have guessed. If he had guessed anything at all it would be rather remarkable of him. As for what there WAS to
guess, he couldn't−−if this was present to him−−have arrived at it save by his own acuteness. That acuteness was
therefore immense; and if it supplied the subtlety she thought of leaving him to, his portion would be none so bad.
Neither, for that matter, would hers be−−which she was even actually enjoying. She wondered if really then there
mightn't be something for her. She hadn't been sure in coming to him that she was "better," and he hadn't used, he
would be awfully careful not to use, that compromising term about her; (126) in spite of all of which she would
have been ready to say, for the amiable sympathy of it, "Yes, I MUST be," for he had this unaided sense of
something that had happened to her. It was a sense unaided, because who could have told him of anything? Susie,
she was certain, hadn't yet seen him again, and there were things it was impossible she could have told him the
first time. Since such was his penetration, therefore, why shouldn't she gracefully, in recognition of it, accept the

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                                                The Wings of the Dove
new circumstance, the one he was clearly wanting to congratulate her on, as a sufficient cause? If one nursed a
cause tenderly enough it might produce an effect; and this, to begin with, would be a way of nursing. "You gave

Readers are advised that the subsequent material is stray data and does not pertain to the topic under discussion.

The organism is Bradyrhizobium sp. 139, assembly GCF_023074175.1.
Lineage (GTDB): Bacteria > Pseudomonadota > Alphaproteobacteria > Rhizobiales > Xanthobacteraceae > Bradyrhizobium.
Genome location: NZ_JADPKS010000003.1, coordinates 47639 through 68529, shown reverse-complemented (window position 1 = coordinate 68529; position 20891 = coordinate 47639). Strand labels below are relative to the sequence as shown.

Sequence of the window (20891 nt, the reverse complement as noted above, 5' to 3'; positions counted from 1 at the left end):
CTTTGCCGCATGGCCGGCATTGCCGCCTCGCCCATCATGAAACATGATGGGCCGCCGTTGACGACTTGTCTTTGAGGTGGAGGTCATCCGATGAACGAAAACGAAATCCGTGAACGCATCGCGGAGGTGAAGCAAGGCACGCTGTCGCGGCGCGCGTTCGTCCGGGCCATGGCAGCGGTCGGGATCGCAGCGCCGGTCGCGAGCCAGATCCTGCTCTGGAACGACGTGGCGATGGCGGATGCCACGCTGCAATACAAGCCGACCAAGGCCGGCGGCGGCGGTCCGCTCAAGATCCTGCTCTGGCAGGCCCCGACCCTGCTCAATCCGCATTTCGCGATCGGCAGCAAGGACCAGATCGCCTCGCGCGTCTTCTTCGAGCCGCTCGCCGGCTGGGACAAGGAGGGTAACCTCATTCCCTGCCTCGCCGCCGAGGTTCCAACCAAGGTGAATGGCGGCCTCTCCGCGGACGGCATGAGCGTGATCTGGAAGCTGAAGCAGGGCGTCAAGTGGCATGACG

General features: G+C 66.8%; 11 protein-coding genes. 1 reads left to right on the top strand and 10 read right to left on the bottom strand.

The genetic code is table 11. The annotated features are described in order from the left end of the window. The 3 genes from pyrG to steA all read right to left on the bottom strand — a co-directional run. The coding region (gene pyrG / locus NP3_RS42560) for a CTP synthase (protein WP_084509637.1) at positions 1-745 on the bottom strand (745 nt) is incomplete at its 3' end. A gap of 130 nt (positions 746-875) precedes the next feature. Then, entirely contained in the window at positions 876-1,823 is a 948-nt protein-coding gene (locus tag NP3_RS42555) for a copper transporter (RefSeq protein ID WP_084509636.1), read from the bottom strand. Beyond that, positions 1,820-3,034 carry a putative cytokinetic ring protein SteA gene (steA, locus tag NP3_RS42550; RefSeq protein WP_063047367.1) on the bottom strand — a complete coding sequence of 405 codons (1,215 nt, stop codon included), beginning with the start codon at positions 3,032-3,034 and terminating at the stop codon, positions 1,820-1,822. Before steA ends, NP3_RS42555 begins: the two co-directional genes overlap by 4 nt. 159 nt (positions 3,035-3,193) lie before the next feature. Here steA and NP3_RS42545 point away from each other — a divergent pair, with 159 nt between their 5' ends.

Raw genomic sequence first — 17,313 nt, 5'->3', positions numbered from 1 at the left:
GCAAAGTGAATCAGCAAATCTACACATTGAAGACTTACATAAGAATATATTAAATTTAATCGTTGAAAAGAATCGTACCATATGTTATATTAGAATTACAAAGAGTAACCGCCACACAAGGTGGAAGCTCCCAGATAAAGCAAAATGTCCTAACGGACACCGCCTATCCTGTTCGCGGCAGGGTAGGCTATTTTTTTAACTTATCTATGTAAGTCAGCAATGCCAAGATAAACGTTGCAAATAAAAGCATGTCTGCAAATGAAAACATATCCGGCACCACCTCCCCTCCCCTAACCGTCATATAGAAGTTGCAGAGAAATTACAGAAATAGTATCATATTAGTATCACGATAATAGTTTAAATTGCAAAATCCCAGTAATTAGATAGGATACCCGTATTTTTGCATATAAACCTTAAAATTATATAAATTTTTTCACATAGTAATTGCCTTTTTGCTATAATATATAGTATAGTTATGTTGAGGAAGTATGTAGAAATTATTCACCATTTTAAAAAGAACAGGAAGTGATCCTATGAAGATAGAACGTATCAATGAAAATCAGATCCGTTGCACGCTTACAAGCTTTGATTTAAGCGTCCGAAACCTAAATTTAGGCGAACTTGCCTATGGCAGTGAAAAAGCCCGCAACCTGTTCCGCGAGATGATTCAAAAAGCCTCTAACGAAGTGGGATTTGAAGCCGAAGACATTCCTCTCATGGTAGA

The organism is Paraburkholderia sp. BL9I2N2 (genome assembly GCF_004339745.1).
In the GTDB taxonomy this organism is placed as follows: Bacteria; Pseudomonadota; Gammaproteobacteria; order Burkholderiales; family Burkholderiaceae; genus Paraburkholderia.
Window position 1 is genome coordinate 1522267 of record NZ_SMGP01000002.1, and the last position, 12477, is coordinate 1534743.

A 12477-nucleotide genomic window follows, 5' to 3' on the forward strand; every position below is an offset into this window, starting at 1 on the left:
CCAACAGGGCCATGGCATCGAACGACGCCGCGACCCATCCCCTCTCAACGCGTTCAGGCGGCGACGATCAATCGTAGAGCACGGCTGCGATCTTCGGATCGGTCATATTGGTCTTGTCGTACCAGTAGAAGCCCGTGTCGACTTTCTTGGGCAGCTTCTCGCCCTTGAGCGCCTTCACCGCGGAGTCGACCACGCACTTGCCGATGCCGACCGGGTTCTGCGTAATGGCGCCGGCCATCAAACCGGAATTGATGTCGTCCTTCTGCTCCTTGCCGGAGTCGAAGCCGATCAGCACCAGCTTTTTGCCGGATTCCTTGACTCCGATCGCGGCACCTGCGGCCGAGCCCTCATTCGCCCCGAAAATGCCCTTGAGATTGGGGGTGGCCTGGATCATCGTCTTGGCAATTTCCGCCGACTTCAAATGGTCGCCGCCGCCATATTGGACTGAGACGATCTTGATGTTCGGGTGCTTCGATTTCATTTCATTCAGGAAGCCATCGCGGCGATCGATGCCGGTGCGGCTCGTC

me the other day," she went on, "plenty to think over, and I've been doing that−−thinking it over−−quite as you'll
have probably wished me. I think I must be pretty easy to treat," she smiled, "since you've already done me so
much good."

The only obstacle to reciprocity with him was that he looked in advance so closely related to all one's possibilities
that one missed the pleasure of really improving it. "Oh no, you're extremely difficult to treat. I've need with you,
I assure you, of all my wit."

"Well, I mean I do come up." She hadn't meanwhile a bit believed in his answer, convinced as she was that if she
HAD been difficult it would be the last thing he would have told her. "I'm doing," she said, "as I like."

"Then it's as i like. But you must really, though we're having such a decent month, get straight (127) away." In
pursuance of which, when she had replied with promptitude that her departure−−for the Tyrol and then for
Venice−−was quite fixed for the fourteenth, he took her up with alacrity. "For Venice? That's perfect, for we shall